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Data from: The legacy of a vanished sea: a high level of diversification within a European freshwater amphipod species complex driven by 15 My of Paratethys regression

Citation

Mamos, Tomasz; Wattier, Remi; Burzyński, Artur; Grabowski, Michał (2015), Data from: The legacy of a vanished sea: a high level of diversification within a European freshwater amphipod species complex driven by 15 My of Paratethys regression, Dryad, Dataset, https://doi.org/10.5061/dryad.2f0j5

Abstract

The formation of continental Europe in the Neogene was due to the regression of the Tethys Ocean and of the Paratethys Sea. The dynamic geology of the area and repetitious transitions between marine and freshwater conditions presented opportunities for the colonization of newly emerging hydrological networks and diversification of aquatic biota. Implementing mitochondrial and nuclear markers in conjunction with a large-scale sampling strategy, we investigated the impact of this spatiotemporal framework on the evolutionary history of a freshwater crustacean morphospecies. The Gammarus balcanicus species complex is widely distributed in the area previously occupied by the Paratethys Sea. Our results revealed its high diversification and polyphyly in relation to a number of other morphospecies. The distribution of the studied amphipod is generally characterized by very high local endemism and divergence. The Bayesian time-calibrated reconstruction of phylogeny and geographical distribution of ancestral nodes indicates that this species complex started to diversify in the Early Miocene in the central Balkans, partially in the shallow epicontinental sea. It is possible that there were several episodes of inland water colonization by local brackish water lineages. Subsequent diversification within clades and spread to new areas could have been induced by Alpine orogeny in the Miocene/Pliocene and, finally, by Pleistocene glaciations. The present distribution of clades, in many cases, still reflects Miocene palaeogeography of the area. Our results point out that investigations of the historical aspect of cryptic diversity in other taxa may help in a general understanding of the origins of freshwater invertebrate fauna of Europe.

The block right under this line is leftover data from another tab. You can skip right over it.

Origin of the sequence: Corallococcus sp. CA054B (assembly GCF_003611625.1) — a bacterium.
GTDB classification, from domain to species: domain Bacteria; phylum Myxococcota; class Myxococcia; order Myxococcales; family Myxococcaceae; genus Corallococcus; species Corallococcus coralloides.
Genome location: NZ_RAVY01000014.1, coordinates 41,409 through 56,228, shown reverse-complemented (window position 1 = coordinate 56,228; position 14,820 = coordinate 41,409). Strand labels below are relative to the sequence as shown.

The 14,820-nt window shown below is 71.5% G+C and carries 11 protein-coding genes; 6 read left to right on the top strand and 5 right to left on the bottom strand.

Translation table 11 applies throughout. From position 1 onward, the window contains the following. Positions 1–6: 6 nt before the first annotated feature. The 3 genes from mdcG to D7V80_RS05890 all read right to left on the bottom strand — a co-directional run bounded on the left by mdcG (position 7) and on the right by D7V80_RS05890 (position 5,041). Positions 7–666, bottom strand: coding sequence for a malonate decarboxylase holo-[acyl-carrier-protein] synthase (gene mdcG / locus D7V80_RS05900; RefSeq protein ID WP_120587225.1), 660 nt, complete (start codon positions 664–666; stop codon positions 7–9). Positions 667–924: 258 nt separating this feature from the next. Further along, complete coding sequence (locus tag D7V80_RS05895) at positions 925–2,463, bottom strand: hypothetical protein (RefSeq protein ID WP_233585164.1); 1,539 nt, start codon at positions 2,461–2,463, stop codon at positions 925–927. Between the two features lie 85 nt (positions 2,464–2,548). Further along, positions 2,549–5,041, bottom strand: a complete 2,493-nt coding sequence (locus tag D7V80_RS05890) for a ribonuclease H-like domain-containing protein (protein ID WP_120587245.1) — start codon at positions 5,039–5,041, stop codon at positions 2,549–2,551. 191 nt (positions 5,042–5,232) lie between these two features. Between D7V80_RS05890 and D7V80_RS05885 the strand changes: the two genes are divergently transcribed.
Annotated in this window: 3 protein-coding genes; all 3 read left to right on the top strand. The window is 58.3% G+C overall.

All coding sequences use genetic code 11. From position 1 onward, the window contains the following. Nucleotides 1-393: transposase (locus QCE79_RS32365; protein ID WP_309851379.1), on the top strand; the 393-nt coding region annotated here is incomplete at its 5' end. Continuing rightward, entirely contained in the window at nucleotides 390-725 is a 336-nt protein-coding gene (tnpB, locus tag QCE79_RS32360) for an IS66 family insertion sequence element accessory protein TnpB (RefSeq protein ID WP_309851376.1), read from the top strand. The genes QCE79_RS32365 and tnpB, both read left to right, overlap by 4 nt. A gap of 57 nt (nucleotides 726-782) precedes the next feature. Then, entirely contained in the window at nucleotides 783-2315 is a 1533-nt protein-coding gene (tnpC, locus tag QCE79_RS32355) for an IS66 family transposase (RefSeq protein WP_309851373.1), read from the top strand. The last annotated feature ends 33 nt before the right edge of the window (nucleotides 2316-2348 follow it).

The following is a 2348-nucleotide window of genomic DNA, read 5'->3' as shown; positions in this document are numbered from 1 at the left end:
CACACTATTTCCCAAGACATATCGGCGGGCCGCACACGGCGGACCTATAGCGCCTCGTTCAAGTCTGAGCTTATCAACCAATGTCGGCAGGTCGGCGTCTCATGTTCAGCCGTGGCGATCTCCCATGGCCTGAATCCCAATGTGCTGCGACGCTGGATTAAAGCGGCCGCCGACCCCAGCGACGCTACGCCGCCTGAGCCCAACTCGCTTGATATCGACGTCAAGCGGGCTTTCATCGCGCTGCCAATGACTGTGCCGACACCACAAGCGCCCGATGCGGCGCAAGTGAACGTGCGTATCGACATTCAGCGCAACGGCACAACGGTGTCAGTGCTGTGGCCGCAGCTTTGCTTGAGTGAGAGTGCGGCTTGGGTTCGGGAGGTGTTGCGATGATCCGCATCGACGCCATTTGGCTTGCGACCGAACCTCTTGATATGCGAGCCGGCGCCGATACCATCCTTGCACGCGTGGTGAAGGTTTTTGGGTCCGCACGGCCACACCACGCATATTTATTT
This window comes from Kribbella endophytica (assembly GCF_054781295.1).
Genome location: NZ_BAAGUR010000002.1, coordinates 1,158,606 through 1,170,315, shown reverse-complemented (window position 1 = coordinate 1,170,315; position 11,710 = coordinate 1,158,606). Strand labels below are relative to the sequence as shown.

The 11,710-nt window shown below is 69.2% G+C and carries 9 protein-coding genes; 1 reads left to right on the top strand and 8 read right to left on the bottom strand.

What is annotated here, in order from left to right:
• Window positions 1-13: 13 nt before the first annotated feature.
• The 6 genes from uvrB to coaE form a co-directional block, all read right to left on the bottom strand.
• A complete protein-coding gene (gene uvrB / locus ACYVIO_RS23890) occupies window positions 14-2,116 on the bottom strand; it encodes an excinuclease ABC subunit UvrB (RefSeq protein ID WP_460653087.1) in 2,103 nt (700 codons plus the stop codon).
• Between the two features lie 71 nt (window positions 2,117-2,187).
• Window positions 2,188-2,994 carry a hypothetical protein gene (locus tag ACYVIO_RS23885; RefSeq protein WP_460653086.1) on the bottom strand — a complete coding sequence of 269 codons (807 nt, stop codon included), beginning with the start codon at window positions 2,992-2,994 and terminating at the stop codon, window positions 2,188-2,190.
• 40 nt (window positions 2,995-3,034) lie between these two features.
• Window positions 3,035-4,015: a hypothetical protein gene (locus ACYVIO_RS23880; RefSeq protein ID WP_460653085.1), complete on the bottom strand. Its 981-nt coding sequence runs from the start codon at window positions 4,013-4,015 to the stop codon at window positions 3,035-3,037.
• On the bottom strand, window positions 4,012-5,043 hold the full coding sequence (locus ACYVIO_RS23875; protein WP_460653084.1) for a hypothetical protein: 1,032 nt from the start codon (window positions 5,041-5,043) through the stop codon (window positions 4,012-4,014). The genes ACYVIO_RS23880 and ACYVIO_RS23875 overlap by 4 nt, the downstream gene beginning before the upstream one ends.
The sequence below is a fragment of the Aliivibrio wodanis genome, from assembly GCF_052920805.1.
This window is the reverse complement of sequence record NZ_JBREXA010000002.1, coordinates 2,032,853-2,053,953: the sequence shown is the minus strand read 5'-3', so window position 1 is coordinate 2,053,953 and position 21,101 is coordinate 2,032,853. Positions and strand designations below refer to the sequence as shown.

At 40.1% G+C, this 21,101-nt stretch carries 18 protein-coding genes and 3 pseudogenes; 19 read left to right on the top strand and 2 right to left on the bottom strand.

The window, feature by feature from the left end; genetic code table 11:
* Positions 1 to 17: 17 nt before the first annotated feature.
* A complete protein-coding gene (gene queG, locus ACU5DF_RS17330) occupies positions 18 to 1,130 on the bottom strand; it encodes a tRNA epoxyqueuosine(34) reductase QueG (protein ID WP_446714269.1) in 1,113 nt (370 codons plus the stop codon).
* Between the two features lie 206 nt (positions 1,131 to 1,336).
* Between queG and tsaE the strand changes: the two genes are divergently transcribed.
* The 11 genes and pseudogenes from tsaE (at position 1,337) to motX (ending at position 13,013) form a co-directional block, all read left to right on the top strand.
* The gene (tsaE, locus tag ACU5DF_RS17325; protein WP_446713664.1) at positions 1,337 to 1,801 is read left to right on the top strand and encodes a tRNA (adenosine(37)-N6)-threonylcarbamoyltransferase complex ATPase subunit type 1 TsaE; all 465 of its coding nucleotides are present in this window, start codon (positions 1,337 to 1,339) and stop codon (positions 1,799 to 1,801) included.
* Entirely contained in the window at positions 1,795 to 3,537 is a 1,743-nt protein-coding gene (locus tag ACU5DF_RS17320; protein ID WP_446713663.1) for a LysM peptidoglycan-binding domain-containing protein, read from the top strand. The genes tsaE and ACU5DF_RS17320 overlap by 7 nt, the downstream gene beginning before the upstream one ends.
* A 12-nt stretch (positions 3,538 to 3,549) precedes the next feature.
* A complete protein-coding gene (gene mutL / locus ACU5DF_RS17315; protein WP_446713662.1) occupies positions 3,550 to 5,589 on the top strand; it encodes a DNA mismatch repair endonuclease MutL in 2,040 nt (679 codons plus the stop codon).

Usage Notes

Location

Europe